What to see today at Hot Docs.
We begin today’s installment of Hot Docs Daily with a reminder that all of the festival’s pre-6 p.m. screenings are free to students with valid ID.
Why, you ask?
First, because it’s a terrific policy, and, second, because, if you’ve ever laid eyes on the walls of a university dorm, you know that students share a particular fondness for Bob Marley (and Tanya Chalkin’s Kiss).
As such, this afternoon’s Canadian premiere of Marley couldn’t take place at a better time or venue (3:30 p.m. at the Isabel Bader Theatre, smack in the middle of U of T’s St. George campus). We haven’t yet screened Kevin Macdonald’s authorized biography of the reggae legend, but the film made its U.S. theatrical debut on 4/20 (obviously), and has earned high praise (sorry) from critics. If there’s a slight hitch, it’s that all advance tickets to the much-anticipated screening have already been sold, but at least the rush line is as good a place as any to study for finals.
Video games are another cornerstone of campus culture, and our second recommendation is the best doc on the topic since 2007’s The King of Kong. Where that film looked at a legendary gaming rivalry, Indie Game: The Movie (), from Canadian filmmakers James Swirsky and Lisanne Pajot, goes behind the scenes to profile several of the industry’s fastest-rising talents—including the creators of Xbox LIVE Arcade hits Braid, Super Meat Boy, and the recently-released Fez—and to offer compelling evidence that game development deserves to be considered a bona fide art form.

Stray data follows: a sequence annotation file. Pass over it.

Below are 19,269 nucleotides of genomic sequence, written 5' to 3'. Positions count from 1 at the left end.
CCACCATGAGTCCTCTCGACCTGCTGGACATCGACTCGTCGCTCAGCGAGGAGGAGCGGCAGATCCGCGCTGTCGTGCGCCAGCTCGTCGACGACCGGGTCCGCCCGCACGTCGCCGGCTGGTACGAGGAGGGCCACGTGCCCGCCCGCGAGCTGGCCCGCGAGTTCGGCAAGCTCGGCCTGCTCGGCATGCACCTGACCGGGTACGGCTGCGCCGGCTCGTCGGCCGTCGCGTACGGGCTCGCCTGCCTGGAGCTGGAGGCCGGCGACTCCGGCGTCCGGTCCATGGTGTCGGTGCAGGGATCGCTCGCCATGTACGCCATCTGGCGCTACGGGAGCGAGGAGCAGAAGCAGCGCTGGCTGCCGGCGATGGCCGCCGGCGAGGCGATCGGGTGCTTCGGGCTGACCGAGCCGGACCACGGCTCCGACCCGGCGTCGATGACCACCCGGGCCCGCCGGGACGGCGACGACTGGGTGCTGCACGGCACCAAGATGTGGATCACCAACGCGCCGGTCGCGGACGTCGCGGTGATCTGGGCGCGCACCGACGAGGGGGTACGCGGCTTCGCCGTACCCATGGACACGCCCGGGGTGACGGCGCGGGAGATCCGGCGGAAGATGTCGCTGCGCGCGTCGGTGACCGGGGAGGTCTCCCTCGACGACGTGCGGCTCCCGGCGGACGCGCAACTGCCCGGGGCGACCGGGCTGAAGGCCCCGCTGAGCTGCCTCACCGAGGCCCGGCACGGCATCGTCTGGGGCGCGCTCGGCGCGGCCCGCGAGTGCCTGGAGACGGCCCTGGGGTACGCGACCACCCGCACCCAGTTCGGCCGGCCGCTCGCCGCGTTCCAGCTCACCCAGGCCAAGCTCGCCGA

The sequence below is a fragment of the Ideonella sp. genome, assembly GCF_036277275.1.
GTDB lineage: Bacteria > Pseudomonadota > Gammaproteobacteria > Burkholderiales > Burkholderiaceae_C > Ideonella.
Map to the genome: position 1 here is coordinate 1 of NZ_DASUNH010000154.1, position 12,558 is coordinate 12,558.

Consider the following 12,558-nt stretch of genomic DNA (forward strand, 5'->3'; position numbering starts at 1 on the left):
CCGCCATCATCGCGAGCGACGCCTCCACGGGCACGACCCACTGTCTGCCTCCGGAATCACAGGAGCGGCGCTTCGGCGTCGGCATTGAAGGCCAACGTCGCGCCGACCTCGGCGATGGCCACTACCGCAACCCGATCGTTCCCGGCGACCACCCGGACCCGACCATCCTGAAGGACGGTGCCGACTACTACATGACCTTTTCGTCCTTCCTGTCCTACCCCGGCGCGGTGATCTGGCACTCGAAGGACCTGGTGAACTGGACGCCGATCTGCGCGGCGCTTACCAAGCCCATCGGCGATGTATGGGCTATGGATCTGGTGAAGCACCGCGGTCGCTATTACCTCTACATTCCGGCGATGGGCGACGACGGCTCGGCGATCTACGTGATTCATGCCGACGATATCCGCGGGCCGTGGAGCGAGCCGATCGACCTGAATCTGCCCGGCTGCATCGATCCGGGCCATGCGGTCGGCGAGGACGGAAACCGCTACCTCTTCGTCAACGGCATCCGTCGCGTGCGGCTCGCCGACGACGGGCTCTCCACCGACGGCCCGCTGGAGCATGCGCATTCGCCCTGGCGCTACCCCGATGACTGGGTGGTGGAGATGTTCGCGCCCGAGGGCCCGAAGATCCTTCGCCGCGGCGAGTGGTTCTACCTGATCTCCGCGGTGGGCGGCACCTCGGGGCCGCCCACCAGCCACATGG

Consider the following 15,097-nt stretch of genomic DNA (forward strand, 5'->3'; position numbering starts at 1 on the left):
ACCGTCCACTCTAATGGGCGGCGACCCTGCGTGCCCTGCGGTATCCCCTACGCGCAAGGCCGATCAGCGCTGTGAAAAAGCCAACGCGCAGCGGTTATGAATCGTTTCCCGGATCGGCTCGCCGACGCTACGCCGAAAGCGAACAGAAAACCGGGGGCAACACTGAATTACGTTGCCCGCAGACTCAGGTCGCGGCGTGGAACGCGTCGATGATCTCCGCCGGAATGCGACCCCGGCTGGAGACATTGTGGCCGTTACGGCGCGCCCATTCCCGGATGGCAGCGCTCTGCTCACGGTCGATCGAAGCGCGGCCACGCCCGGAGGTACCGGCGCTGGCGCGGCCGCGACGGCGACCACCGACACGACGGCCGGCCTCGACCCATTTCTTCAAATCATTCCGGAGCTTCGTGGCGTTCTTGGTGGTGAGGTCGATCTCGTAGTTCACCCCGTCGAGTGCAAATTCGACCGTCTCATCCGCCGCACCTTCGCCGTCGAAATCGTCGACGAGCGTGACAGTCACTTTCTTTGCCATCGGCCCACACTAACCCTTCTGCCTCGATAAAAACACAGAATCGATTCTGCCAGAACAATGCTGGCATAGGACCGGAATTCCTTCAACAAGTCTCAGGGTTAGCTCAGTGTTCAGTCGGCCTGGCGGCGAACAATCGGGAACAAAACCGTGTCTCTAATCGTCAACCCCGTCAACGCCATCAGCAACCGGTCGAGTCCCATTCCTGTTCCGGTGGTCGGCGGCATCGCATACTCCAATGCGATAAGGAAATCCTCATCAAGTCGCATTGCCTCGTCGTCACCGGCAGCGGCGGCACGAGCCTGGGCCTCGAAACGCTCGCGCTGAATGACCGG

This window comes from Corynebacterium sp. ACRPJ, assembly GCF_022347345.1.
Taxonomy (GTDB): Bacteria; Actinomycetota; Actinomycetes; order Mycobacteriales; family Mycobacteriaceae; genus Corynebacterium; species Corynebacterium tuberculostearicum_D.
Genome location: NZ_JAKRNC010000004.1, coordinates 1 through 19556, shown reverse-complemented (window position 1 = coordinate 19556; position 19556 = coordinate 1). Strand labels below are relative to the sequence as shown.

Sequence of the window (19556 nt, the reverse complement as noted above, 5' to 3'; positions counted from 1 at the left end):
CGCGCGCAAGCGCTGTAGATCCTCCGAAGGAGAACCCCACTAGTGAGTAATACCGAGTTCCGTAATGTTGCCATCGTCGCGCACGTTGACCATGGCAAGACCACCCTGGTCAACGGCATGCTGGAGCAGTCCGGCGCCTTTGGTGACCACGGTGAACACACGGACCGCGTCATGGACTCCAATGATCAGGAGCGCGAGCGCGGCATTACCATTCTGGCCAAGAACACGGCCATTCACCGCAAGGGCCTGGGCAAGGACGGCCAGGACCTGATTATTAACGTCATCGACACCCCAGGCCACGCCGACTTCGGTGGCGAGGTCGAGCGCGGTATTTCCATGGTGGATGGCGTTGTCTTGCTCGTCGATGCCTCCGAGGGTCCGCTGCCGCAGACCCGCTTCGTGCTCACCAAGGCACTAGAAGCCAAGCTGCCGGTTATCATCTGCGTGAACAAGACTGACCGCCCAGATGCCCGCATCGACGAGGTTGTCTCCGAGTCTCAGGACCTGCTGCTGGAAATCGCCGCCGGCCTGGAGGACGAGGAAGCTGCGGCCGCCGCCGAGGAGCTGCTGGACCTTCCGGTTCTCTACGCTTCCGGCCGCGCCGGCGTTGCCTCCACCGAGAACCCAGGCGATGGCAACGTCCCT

In addition to tonight’s rush-only 9 p.m. screening at the Bloor Hot Docs Cinema, Indie Game will be simulcast to Cineplex cinemas nationwide. Visit Cineplex’s Hot Dos Live! listings for GTA ticket availability.
Of course, gaming and Bob Marley aren’t beloved by students alone. And in keeping with the widely-accessible subject matter of the above picks, we also recommend this afternoon’s screening of Legend of a Warrior (, 1:30 p.m., The ROM Theatre), which currently tops the standings in the stakes for the Hot Docs audience award. Corey Lee’s film is a diaristic account of his own preparations to quite literally do combat with his daddy issues, as he attempts to mend his distant relationship with his martial artist father.
For our full index of festival reviews, head over to our handy Hot Docs hub.